Obama, Trump, and the Great American Divide
America is more divided today than it has been since the Civil War, according to political observers such as former president Jimmy Carter and California governor Jerry Brown. A 2014 historical study reached the same conclusion. During the Civil War and its aftermath, the divisions were more black and white. Today, the great divide involves a dizzying array of issues, from the power of the federal government to gay marriage.
To better understand complicated issues and conflicts in society, sociologists sometime simplify reality by creating ideal types. They combine and reduce complex mental constructs into fictional personas who most closely approximate the two sides of a conflict.
Thus, for years, political scientists have been trying to approximate the ideal conservative and liberal typologies. One of the major criticisms of crafting ideal types is its tendency to focus on extreme, or polar, phenomena, thereby distorting reality rather than simplifying it. Even sociologist Max Weber, who created the concept, wrote that "it is seldom if ever that a real phenomenon can be found which corresponds exactly to one of these ideally constructed pure types" (1).
Sometimes, however, reality "trumps" theory. For conservatives, Barack Obama's presidency has been a nightmarish experiment in ultra-liberalism that no scientist, political or otherwise, could have produced in a laboratory. For liberals, presidential hopeful Donald Trump is the ultimate reactionary Frankenstein's monster, created out of wealth and privilege. Together they are the archetypes of what has gone wrong with America.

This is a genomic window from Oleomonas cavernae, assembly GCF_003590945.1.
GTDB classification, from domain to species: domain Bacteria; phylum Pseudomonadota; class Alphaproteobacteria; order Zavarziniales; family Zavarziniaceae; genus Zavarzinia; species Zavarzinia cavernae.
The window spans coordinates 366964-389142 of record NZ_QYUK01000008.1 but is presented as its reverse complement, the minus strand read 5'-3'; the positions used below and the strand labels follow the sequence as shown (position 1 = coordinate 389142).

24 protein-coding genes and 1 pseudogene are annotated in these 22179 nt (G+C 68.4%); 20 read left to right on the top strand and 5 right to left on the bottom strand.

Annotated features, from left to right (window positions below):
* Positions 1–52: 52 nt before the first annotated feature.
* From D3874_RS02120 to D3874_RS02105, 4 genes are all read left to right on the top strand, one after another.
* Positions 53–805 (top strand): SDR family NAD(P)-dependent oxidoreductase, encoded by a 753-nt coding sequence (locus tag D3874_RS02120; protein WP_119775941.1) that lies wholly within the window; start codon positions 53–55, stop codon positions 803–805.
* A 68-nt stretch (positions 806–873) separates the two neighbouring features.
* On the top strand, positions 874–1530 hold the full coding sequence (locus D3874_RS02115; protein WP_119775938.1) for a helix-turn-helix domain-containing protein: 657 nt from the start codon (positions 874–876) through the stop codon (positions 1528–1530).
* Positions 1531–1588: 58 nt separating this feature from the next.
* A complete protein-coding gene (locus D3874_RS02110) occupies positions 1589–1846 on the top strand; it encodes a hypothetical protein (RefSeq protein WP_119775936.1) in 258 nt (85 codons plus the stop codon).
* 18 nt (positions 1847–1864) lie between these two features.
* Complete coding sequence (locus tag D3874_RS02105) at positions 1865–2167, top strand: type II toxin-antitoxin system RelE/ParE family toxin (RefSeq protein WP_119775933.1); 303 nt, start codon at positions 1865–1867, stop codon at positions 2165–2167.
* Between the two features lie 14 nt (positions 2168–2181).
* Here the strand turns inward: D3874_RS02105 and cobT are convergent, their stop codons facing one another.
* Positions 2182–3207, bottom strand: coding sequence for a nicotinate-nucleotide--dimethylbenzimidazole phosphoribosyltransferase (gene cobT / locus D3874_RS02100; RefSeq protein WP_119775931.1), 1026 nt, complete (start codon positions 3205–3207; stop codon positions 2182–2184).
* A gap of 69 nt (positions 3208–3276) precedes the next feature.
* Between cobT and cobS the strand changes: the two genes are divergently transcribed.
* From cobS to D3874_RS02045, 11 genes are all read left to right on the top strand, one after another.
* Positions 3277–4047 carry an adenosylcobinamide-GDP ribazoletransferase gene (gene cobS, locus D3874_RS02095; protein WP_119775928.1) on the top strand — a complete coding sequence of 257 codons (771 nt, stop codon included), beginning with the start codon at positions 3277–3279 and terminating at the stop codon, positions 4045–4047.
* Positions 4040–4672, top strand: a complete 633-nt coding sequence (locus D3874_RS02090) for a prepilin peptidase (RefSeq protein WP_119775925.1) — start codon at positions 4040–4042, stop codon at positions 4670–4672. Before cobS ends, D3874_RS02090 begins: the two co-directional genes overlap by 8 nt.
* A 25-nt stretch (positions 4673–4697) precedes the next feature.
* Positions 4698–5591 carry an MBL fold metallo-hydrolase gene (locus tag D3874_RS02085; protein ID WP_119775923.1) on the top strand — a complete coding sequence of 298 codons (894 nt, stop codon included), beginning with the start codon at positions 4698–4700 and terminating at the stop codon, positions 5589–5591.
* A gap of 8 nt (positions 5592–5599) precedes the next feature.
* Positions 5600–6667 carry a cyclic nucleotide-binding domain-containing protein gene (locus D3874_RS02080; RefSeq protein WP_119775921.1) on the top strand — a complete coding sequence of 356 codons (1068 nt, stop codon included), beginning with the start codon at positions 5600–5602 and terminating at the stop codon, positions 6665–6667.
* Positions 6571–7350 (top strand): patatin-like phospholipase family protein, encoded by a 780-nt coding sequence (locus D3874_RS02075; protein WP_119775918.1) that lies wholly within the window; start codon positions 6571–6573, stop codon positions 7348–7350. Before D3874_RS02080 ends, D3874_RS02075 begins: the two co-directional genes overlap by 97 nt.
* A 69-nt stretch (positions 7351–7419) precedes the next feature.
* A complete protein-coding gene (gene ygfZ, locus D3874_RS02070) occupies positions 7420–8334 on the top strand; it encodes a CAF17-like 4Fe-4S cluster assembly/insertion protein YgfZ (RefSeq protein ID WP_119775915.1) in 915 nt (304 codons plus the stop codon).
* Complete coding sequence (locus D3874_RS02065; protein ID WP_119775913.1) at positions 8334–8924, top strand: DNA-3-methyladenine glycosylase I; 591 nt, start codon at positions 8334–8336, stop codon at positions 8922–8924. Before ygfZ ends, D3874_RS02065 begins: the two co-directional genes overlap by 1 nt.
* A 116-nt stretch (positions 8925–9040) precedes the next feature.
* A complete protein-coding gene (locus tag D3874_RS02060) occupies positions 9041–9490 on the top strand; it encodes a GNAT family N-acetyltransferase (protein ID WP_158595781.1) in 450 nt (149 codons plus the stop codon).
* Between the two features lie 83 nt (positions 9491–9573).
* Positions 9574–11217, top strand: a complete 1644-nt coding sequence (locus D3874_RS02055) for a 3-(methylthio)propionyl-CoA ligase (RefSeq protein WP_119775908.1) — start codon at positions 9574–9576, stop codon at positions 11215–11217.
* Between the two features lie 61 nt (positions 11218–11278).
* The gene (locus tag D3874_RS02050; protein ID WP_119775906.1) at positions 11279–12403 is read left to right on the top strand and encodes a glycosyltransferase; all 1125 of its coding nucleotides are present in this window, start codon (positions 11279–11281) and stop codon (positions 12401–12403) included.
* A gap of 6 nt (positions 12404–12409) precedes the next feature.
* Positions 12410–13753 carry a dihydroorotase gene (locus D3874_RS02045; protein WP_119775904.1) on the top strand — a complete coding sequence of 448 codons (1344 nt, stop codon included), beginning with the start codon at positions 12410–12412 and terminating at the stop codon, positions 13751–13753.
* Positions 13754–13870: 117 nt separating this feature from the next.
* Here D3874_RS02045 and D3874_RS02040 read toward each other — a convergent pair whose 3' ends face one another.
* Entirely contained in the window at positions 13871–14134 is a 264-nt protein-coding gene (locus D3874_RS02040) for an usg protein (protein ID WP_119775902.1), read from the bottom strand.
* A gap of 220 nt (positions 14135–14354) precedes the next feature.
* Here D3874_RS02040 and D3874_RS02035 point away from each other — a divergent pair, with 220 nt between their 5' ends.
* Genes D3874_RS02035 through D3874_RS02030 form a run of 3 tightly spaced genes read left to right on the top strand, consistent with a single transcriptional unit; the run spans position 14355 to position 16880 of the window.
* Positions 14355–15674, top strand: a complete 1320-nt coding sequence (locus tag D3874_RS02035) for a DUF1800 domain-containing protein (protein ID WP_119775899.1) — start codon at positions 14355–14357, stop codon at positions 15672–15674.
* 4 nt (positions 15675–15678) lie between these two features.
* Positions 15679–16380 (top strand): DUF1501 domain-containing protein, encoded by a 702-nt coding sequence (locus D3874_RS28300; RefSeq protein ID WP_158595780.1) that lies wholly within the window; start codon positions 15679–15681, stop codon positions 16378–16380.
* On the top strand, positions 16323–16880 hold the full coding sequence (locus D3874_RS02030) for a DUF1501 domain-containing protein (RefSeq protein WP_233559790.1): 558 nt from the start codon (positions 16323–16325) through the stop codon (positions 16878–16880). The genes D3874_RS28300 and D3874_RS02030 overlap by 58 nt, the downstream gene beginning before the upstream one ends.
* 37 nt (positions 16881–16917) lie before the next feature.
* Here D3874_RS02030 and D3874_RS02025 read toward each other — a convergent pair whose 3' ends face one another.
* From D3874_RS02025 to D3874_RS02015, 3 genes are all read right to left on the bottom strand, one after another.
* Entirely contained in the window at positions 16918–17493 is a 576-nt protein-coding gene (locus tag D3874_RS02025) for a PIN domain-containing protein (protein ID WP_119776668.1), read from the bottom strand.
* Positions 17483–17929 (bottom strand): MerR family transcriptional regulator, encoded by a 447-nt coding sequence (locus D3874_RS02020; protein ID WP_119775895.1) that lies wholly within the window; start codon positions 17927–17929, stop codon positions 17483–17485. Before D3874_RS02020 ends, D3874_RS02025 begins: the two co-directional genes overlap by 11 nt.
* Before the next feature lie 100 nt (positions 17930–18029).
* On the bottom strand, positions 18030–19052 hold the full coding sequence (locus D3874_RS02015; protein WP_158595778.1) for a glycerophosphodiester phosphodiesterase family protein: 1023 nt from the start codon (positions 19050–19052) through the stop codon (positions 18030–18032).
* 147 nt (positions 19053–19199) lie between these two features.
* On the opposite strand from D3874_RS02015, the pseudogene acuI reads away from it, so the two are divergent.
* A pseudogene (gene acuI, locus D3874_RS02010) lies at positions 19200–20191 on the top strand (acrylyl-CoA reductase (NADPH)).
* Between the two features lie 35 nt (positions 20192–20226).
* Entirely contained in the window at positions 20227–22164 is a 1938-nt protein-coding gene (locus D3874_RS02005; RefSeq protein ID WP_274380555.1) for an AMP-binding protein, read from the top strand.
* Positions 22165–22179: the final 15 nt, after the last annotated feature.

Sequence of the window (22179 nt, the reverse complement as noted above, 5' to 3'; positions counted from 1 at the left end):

Donald Trump epitomizes "it's all about me" capitalism, while Barack Obama incarnates "we are the world" multicultural liberalism. In spite of their "Make America Great Again" and "Yes We Can" slogans, neither of the two men is truly motivated by the well-being of the United States nor serves it. Not surprisingly, both have created personality cults.
For Obama, who was raised in Hawaii in the absence of his African father and by a stepfather for a number of years in Indonesia, it's about his search for identity. "I was raised as an Indonesian child and a Hawaiian child and as a black child and as a white child," he once recalled. He describes the outcome of that quest after moving to the mainland in his autobiography Dreams from my Father (2):
Hawaii lay behind me like a childhood dream. I knew it was too late to ever truly claim Africa as my home. If I had come to understand myself as a black American ... that understanding was unanchored to a place.
In short, Barack Hussein Obama is a multi-hyphenated personality. All Americans are to some extent hyphenated, having all come from somewhere. Native Americans had their identity hyphenated by the European intruders. Some say the difference between today's immigrants and their predecessors is the acceptance of multiculturalism, which encourages newcomers to retain their customs and language rather than fully assimilate into the dominant culture. Others claim that it is their ethnicity that sets them apart from the mainly European immigrants of the past.
But with Obama, it goes beyond multiculturalism and race. Although he identifies himself as a black American, Obama himself acknowledges that he has little in common with black Americans' primarily west African history of slavery and emancipation. He seems truly unanchored to a place. Cedric Mohammed, who publishes Black Electorate.com, writes that Obama is "foremost a universalist" who by nature "internationalizes the individuals, events, circumstances, and institutions that he engages, as he is claimed simultaneously by different communities: African, Muslim, Southeast Asian, Hawaiian, White American; Black American etc.," noting that "[h]e deftly moves in and out of different perspectives and civilizations."